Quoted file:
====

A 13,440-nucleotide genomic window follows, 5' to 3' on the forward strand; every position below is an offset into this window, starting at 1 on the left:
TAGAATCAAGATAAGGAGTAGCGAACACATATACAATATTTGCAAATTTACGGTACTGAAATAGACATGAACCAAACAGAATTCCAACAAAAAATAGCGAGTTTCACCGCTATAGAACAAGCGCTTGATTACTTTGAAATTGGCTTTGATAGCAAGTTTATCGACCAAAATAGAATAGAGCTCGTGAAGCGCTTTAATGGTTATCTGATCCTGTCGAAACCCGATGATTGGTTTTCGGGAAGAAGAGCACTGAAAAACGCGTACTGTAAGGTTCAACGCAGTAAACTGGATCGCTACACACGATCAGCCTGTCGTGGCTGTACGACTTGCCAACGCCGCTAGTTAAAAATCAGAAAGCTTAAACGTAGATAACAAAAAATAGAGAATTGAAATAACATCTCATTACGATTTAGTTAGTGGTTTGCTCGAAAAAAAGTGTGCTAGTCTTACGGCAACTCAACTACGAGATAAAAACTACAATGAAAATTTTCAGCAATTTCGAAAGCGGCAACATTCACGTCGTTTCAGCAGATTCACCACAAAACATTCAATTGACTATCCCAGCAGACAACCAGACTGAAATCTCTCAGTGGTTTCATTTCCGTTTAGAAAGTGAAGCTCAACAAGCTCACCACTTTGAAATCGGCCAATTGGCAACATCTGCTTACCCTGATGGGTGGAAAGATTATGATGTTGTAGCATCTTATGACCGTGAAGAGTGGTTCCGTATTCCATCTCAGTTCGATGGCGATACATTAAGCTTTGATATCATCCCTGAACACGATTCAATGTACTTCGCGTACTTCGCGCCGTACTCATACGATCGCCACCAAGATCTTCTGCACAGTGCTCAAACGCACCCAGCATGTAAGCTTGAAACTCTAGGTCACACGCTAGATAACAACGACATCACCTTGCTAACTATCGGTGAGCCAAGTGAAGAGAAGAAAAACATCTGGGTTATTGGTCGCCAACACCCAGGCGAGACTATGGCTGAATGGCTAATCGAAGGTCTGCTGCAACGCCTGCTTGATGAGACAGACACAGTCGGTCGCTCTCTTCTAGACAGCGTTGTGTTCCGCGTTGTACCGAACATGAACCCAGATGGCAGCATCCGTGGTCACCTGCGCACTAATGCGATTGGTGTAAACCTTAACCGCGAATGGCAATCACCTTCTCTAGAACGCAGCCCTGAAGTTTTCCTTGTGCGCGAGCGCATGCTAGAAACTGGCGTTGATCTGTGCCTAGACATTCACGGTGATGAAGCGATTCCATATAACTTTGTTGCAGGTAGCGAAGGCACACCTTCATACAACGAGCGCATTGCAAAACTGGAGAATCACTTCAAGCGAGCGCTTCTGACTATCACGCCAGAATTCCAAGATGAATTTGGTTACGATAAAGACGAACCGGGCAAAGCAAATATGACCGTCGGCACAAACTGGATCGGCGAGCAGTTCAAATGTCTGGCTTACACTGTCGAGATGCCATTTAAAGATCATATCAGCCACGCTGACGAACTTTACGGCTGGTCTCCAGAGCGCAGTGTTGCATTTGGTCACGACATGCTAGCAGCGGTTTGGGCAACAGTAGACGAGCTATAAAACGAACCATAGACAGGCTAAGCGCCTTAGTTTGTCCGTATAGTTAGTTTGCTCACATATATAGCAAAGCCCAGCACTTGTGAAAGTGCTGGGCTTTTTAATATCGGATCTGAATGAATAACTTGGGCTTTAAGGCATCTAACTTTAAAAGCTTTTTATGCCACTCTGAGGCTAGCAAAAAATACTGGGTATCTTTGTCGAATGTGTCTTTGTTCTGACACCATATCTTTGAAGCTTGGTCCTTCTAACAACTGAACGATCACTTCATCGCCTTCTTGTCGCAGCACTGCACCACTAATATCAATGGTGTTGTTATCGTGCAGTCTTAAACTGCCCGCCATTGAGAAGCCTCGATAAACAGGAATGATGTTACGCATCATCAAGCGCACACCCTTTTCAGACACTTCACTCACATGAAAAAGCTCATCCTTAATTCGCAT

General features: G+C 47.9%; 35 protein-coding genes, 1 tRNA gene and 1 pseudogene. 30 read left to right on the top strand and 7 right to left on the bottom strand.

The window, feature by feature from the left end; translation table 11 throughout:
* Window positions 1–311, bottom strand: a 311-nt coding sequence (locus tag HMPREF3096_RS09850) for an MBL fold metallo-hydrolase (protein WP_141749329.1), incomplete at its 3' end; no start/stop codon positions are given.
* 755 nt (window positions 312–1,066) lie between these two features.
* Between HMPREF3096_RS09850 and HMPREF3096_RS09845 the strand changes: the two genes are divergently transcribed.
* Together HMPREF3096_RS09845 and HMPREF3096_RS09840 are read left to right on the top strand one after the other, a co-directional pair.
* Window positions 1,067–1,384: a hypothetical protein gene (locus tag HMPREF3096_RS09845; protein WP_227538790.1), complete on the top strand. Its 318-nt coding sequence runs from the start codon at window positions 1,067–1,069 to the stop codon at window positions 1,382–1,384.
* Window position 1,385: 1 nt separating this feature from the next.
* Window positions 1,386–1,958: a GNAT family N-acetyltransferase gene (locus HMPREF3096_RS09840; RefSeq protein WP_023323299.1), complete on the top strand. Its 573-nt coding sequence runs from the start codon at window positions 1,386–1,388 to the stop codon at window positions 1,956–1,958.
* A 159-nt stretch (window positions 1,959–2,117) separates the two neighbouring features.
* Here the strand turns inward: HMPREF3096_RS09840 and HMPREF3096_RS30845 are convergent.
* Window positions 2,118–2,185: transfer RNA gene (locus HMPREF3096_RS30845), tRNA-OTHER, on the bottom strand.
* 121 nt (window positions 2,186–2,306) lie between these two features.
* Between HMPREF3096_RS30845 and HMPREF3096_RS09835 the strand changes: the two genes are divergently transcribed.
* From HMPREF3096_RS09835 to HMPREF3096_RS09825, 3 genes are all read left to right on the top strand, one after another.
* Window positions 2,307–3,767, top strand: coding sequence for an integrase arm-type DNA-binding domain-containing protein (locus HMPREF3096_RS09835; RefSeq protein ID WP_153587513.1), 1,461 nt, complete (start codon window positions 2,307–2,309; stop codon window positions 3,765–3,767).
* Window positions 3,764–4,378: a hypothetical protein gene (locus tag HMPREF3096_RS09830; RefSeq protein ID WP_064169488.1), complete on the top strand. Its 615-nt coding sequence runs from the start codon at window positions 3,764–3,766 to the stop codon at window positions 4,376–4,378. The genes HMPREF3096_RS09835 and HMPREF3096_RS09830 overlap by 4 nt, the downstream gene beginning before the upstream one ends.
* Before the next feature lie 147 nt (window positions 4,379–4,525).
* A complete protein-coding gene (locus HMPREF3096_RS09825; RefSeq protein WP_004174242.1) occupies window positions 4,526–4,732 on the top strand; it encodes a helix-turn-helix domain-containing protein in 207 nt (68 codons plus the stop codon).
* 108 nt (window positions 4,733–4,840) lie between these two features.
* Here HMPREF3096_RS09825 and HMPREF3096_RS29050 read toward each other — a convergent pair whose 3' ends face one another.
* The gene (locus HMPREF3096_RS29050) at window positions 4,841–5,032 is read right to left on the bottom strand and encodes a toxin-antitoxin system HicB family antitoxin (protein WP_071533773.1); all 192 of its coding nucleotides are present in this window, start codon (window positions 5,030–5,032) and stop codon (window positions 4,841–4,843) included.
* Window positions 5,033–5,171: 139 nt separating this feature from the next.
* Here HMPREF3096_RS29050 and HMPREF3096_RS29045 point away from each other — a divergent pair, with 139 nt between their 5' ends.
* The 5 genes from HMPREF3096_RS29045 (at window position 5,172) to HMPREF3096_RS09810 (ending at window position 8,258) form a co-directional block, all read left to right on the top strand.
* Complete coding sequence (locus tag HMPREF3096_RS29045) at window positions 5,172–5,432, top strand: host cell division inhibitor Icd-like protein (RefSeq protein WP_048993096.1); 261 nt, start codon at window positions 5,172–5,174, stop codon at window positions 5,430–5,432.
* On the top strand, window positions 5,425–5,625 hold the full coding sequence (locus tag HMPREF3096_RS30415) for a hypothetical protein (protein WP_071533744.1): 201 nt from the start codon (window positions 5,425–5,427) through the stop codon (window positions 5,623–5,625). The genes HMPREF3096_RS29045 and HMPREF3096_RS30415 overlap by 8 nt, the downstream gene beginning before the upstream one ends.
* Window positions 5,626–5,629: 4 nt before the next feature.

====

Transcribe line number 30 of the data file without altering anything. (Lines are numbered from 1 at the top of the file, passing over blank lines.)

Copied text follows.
* Window positions 5,626–5,629: 4 nt before the next feature.